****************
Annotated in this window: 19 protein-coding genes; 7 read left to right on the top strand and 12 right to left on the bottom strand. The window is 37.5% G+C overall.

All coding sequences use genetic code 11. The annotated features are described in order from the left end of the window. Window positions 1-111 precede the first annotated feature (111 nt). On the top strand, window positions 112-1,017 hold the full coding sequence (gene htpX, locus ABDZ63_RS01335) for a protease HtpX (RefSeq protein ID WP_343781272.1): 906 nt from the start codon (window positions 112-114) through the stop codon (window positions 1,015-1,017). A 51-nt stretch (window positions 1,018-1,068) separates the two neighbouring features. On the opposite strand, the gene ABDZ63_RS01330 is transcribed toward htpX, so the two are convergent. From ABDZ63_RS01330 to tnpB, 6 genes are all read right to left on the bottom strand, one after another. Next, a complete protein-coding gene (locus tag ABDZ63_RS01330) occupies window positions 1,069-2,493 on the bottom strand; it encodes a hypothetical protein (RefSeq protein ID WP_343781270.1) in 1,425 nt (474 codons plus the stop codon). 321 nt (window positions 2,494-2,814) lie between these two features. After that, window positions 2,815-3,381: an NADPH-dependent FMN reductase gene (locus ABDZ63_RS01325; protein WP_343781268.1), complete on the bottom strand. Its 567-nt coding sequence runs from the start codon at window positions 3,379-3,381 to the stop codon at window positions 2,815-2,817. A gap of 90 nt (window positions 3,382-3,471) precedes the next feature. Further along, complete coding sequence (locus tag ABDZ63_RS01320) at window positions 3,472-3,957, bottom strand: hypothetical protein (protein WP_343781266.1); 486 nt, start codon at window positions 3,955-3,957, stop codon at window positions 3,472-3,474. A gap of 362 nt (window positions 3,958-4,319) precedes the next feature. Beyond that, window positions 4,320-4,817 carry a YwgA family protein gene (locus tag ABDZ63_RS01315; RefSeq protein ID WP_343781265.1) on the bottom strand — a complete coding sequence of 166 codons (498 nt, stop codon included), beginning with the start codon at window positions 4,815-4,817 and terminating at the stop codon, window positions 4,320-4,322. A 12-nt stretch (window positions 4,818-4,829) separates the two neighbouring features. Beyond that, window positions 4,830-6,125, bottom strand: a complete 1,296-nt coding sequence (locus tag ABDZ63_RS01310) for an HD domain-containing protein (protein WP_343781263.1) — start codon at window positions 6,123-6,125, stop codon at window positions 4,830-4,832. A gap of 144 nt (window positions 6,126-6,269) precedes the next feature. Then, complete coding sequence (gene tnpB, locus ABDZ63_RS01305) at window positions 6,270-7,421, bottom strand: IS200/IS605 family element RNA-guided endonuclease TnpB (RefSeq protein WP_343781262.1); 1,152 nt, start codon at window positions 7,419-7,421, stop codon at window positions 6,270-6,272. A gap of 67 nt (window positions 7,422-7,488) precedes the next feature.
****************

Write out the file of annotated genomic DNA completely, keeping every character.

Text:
Annotated in this window: 19 protein-coding genes; 7 read left to right on the top strand and 12 right to left on the bottom strand. The window is 37.5% G+C overall.

All coding sequences use genetic code 11. The annotated features are described in order from the left end of the window. Window positions 1-111 precede the first annotated feature (111 nt). On the top strand, window positions 112-1,017 hold the full coding sequence (gene htpX, locus ABDZ63_RS01335) for a protease HtpX (RefSeq protein ID WP_343781272.1): 906 nt from the start codon (window positions 112-114) through the stop codon (window positions 1,015-1,017). A 51-nt stretch (window positions 1,018-1,068) separates the two neighbouring features. On the opposite strand, the gene ABDZ63_RS01330 is transcribed toward htpX, so the two are convergent. From ABDZ63_RS01330 to tnpB, 6 genes are all read right to left on the bottom strand, one after another. Next, a complete protein-coding gene (locus tag ABDZ63_RS01330) occupies window positions 1,069-2,493 on the bottom strand; it encodes a hypothetical protein (RefSeq protein ID WP_343781270.1) in 1,425 nt (474 codons plus the stop codon). 321 nt (window positions 2,494-2,814) lie between these two features. After that, window positions 2,815-3,381: an NADPH-dependent FMN reductase gene (locus ABDZ63_RS01325; protein WP_343781268.1), complete on the bottom strand. Its 567-nt coding sequence runs from the start codon at window positions 3,379-3,381 to the stop codon at window positions 2,815-2,817. A gap of 90 nt (window positions 3,382-3,471) precedes the next feature. Further along, complete coding sequence (locus tag ABDZ63_RS01320) at window positions 3,472-3,957, bottom strand: hypothetical protein (protein WP_343781266.1); 486 nt, start codon at window positions 3,955-3,957, stop codon at window positions 3,472-3,474. A gap of 362 nt (window positions 3,958-4,319) precedes the next feature. Beyond that, window positions 4,320-4,817 carry a YwgA family protein gene (locus tag ABDZ63_RS01315; RefSeq protein ID WP_343781265.1) on the bottom strand — a complete coding sequence of 166 codons (498 nt, stop codon included), beginning with the start codon at window positions 4,815-4,817 and terminating at the stop codon, window positions 4,320-4,322. A 12-nt stretch (window positions 4,818-4,829) separates the two neighbouring features. Beyond that, window positions 4,830-6,125, bottom strand: a complete 1,296-nt coding sequence (locus tag ABDZ63_RS01310) for an HD domain-containing protein (protein WP_343781263.1) — start codon at window positions 6,123-6,125, stop codon at window positions 4,830-4,832. A gap of 144 nt (window positions 6,126-6,269) precedes the next feature. Then, complete coding sequence (gene tnpB, locus ABDZ63_RS01305) at window positions 6,270-7,421, bottom strand: IS200/IS605 family element RNA-guided endonuclease TnpB (RefSeq protein WP_343781262.1); 1,152 nt, start codon at window positions 7,419-7,421, stop codon at window positions 6,270-6,272. A gap of 67 nt (window positions 7,422-7,488) precedes the next feature.